10: Kansas (10): Because he can get in and out of the pocket, Montell Cozart winning the starting job should help the offensive line. The fact that new offensive coordinator John Reagan is also an offensive line coach should be a boost, as well. The Jayhawks have several battles up front that will continue into the fall, including center, where walk-on Joe Gibson made a huge impression during the spring.

Baylor spring wrap

May, 1, 2014
May 1
11:00
AM CT
A recap of what we learned about Baylor this spring as the program prepares to defend its Big 12 conference title.

Three things we learned in the spring:

1. The nation’s No. 1 offense is ready to reload. There’s no replacing guys such Lache Seastrunk and Tevin Reese, but Bryce Petty is fired up about the new weapons he gets to work with. RB Johnny Jefferson, TE Tre'Von Armstead and WRs Corey Coleman, Robbie Rhodes and Jay Lee were a few of the many who stepped up this spring.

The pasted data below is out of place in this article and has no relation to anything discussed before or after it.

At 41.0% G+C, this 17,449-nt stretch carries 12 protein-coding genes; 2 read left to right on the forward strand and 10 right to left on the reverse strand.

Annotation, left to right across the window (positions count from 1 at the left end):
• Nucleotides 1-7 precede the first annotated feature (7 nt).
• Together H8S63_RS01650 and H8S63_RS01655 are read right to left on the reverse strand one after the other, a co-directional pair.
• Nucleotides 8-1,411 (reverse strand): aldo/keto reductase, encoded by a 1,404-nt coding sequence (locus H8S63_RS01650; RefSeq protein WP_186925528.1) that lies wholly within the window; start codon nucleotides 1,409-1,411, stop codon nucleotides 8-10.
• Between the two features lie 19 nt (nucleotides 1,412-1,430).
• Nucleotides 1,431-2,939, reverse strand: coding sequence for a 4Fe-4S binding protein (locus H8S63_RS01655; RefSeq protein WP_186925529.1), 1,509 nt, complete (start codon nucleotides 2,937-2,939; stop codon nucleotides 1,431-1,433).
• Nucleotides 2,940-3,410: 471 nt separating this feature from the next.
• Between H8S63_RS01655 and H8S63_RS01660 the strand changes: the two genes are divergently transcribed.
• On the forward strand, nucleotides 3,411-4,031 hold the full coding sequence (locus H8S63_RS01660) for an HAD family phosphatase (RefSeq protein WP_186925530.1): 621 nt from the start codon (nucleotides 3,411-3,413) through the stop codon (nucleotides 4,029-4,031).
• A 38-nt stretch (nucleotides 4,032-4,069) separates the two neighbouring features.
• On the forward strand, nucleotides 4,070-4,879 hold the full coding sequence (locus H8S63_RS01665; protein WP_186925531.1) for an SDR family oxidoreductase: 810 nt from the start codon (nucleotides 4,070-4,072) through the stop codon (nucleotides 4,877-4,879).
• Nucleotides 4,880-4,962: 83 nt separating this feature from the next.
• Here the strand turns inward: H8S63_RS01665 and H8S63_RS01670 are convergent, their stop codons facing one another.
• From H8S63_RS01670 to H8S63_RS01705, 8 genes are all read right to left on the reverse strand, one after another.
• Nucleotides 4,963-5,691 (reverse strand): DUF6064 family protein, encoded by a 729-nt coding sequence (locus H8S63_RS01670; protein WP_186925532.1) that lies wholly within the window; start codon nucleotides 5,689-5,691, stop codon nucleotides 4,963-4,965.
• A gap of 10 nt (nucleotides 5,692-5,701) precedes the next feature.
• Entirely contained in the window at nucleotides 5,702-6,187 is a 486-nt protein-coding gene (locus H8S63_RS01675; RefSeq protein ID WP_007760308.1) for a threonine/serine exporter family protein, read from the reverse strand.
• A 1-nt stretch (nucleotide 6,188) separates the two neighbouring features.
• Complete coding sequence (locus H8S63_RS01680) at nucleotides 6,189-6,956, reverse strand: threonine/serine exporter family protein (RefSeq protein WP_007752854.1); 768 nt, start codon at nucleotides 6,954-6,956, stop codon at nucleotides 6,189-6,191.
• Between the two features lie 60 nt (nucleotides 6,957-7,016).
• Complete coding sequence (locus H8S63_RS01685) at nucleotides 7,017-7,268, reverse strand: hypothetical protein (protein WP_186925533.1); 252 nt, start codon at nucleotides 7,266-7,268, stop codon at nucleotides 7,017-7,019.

2. Art Briles loves this defensive line. The Baylor coach says he’ll put his D-line up against any in the nation, and with good reason. Even after losing some key seniors, a unit that features ends Shawn Oakman and Jamal Palmer, tackles Andrew Billings, Beau Blackshear, Byron Bonds and the versatile Javonte Magee should frustrate opposing offenses.

3. A historic season ending in heartbreak left the Bears with plenty of motivation this spring. The Tostitos Fiesta Bowl loss to UCF left a sting that troubled Baylor’s players and coaches in the winter, and there's a stronger sense that there’s unfinished business entering 2014.